Last week, I volunteered with the National Aquarium in Baltimore for a day of shoreline buffer planting at the Naval Support Facility at Indian Head, located along the banks of the Potomac River in Maryland. Over the course of five days, Aquarium staff, the Maryland Conservation Corps, Charles County Master Gardeners and local residents planted over 5,000 native grass plants and 1,500 native trees along 4,830 feet of Potomac shoreline.

I’m pretty sure the trees I planted that day are among the most protected in the state of Maryland. After successfully passing through several security checks to enter the Naval facility, I met up with Aquarium staff at the marina. We then piled into vans and passed through yet another security checkpoint before entering what I was told was a highly restricted area of the base (think ‘explosive deliveries’ signs and mysterious steam hanging in the air). We soon arrived at the drop-off and scampered down a steep hill to our planting site along the Potomac River.

When I arrived at the site, I was given the job of ferrying plants from the center of the site to their new and permanent home along the shoreline. There were low, medium and high marsh plant species that had to be placed accordingly. After ferrying the plants to their new home, the planting brigade -- mostly Maryland Conservation Corps folks -- dug holes and planted the trees.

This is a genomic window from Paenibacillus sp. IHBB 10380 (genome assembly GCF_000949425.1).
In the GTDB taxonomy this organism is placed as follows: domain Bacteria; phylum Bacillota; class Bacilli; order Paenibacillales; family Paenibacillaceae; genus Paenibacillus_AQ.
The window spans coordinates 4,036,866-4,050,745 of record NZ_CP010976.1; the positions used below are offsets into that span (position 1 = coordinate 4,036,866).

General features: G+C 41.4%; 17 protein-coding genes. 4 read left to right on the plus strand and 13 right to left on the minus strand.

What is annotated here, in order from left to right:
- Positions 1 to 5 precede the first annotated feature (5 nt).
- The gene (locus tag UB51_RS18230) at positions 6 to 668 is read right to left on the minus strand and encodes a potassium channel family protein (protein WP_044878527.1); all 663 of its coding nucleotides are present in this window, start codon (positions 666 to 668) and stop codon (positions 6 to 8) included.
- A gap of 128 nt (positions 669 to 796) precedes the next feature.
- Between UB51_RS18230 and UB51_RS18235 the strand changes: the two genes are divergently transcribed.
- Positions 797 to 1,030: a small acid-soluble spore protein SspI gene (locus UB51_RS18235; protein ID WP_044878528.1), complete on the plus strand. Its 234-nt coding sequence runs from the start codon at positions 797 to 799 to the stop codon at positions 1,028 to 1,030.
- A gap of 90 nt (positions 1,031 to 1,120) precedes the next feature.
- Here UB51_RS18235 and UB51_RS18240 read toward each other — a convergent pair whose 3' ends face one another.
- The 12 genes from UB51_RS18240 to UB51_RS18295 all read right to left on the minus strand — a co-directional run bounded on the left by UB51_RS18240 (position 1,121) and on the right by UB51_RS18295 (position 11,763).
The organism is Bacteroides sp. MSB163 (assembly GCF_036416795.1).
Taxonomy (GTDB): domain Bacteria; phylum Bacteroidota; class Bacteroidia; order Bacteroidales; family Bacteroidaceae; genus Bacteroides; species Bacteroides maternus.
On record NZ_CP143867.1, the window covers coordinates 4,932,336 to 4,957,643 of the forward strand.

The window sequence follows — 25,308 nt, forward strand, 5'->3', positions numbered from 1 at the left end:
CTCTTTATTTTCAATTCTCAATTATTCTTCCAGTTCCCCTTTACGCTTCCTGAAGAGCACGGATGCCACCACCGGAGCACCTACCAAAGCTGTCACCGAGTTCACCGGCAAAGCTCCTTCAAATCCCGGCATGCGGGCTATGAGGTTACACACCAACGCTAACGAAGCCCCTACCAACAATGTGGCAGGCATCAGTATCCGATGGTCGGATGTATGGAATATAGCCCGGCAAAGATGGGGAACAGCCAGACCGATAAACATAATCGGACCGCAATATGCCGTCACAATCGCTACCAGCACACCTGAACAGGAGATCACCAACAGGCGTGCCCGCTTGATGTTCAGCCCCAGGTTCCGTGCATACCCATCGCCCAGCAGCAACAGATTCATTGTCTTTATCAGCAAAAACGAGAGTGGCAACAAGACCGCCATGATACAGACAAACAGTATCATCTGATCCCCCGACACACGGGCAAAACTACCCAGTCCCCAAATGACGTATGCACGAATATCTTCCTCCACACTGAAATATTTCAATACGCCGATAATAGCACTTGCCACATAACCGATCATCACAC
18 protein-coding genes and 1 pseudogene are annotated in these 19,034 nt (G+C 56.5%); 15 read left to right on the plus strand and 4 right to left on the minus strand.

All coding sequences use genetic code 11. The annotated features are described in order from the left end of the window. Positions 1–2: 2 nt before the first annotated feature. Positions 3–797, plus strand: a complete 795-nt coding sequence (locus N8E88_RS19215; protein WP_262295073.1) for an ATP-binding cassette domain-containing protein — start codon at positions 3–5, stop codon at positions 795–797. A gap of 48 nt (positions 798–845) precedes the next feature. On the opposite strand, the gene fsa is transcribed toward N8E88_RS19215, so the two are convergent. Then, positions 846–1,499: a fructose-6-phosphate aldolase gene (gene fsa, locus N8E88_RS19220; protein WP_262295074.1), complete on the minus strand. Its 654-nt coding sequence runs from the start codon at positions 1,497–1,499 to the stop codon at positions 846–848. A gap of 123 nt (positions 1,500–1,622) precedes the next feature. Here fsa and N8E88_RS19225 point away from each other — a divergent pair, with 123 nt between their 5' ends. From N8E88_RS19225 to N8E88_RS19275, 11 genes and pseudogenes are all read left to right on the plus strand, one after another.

After a short lunch break, I informed those in charge that I wanted to participate in the planting so I could have a more well-rounded day of volunteering (and because ferrying the plants was a lot of walking!). Soon after I began planting, I truly realized how difficult it is to successfully plant a tree. For some holes I had to use a pick ax to get through the tough soil! After about three hours of planting, we had completed our section for the day and all the trees were securely in the ground.

I climbed back up to the top of the hill where I had been dropped off in the morning and looked down upon the section we had planted. It was amazing to see the sea of plants below me and the hard work of everyone volunteering that day. I’m curious to see what the site will look like in five, 10 and 20 years when the plants have established.

I especially enjoy these days of my job when I’m able to leave the office and experience watershed restoration first-hand. I walked away from that day with muddy boots, sore arms and a greater appreciation for ferrying plants.



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